Kent coronavirus mutation: What is the E484K strain and will it impact vaccine efficiency?

2 February 2021, 14:36

People queue outside for their coronavirus vaccines.
People queue outside for their coronavirus vaccines. Picture: PA

By Harriet Whitehead

There has been a "worrying development" as a mutation has been detected in the Kent variant of Covid-19.

The mutation, known as E484K, is already present in both South African and Brazilian coronavirus variants.

Laboratory studies have shown that antibodies are less able to bind to a part of the virus known as the spike protein, in order to stop it from unlocking human cells to gain entry.

Will vaccines work against this mutation?

Vaccines currently in use should still work against the mutation, experts have said.

There is, however, concern that this change may reduce vaccine effectiveness. The UK has therefore increased measures to control the spread of new variants, and urgent testing is taking place.

Once vaccination is complete and there are significant levels of immunity across the population, the impact of mutations becomes much more diluted.

It is not uncommon for new variants to appear or change, as viruses mutate to make new copies of themselves to spread and thrive.

Initial results from Moderna suggest that its vaccine is still effective against variants with this mutation, although the body's immune response may not be as strong or prolonged.

Mutations may also make the virus more easy to transmit.

Even in the worst case scenario vaccines can be tweaked to be a better match in a short period of time, say scientists.

Professor Paul Hunter explains: Will Kent mutation evade immunity?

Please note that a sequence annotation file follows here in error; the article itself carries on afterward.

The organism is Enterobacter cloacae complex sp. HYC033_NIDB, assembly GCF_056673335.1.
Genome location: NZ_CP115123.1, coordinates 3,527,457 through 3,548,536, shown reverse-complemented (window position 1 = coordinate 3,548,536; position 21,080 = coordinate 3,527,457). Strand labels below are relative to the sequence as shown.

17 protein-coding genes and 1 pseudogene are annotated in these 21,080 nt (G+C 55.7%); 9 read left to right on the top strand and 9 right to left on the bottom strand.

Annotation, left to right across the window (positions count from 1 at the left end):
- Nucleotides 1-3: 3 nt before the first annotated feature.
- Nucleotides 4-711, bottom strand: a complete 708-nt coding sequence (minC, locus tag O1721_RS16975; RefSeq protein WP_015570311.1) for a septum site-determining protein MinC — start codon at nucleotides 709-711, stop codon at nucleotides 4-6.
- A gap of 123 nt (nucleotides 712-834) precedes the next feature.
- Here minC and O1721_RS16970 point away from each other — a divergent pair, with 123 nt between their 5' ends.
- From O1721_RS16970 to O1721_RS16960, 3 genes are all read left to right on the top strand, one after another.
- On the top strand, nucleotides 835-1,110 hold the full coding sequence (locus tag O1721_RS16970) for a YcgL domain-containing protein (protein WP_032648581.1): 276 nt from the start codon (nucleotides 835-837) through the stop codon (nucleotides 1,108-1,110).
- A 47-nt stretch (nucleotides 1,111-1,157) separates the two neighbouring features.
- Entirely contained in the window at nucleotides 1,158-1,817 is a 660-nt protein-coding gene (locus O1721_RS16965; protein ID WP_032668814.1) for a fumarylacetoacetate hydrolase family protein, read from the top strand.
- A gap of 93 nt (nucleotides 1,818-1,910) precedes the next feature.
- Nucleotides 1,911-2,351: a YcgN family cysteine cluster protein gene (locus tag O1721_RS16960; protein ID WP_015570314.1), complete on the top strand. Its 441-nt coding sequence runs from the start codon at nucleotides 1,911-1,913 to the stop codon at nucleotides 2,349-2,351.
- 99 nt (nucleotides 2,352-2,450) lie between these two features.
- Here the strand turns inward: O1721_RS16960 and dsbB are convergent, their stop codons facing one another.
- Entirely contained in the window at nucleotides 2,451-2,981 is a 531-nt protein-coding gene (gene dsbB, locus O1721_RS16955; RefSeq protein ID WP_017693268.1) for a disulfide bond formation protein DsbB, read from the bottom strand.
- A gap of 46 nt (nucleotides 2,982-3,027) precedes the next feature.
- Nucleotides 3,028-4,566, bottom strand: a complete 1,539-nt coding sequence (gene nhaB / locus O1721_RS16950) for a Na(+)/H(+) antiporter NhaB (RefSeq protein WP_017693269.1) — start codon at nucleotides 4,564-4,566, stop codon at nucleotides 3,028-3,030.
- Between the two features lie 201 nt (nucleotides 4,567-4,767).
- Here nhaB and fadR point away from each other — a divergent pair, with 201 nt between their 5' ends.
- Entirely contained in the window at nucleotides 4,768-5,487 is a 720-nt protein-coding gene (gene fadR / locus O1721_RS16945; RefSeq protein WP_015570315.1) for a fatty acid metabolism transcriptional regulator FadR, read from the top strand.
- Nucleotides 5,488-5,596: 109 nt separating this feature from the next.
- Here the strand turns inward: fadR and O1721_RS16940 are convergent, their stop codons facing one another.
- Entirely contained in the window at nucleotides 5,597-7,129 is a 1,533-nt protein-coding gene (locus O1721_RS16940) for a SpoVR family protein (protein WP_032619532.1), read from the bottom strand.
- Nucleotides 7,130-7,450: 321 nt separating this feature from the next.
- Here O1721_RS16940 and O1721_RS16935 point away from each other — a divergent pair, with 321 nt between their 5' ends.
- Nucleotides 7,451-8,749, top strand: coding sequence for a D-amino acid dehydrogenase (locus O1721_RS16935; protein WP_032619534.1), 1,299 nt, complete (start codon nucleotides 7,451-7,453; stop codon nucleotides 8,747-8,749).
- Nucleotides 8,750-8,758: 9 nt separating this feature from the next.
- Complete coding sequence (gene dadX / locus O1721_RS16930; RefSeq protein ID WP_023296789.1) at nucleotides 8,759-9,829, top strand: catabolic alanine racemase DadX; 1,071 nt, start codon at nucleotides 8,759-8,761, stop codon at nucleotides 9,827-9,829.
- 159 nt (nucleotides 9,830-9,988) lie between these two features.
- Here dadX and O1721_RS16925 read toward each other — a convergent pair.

What do the experts think?

Dr Jonathan Stoye, group leader, Retrovirus-Host Interactions Laboratory at The Francis Crick Institute, said: "This suggests that the UK variant is now independently acquiring the E484K change.

"From a virological standpoint, appearance of new variants by mutation during replication cannot be considered surprising.

"Whether this change will provide significant growth advantages for the novel virus causing it to predominate remains to be seen."

Dr Julian Tang, honorary associate professor at the University of Leicester, described the finding as "a worrying development, though not entirely unexpected".

He said it is important that new cases of coronavirus are kept to a minimum to prevent opportunities for the virus to mutate further.

Prof Tang said that allowing spread could provide a "melting pot" for different emerging variants.He said: "We really need to reduce our contact rates to reduce the opportunities for viral spread (and) replication to reduce the speed with which these different virus variants can evolve."

Where is door-to-door testing taking place?

Hancock says testing is now being boosted in Bristol and Liverpool after new variants have been found.

Yesterday 105 cases had been found in the UK as a whole. Today, Hancock said that 11 cases of the variant have been discovered in Bristol, and 32 in Liverpool.

Yesterday, the South African variant of coronavirus has been discovered in eight different areas of England where people had no clear travel links to South Africa.

Door-to-door testing is now being applied in affected areas.

'The South African variant is not a massive cause for concern'

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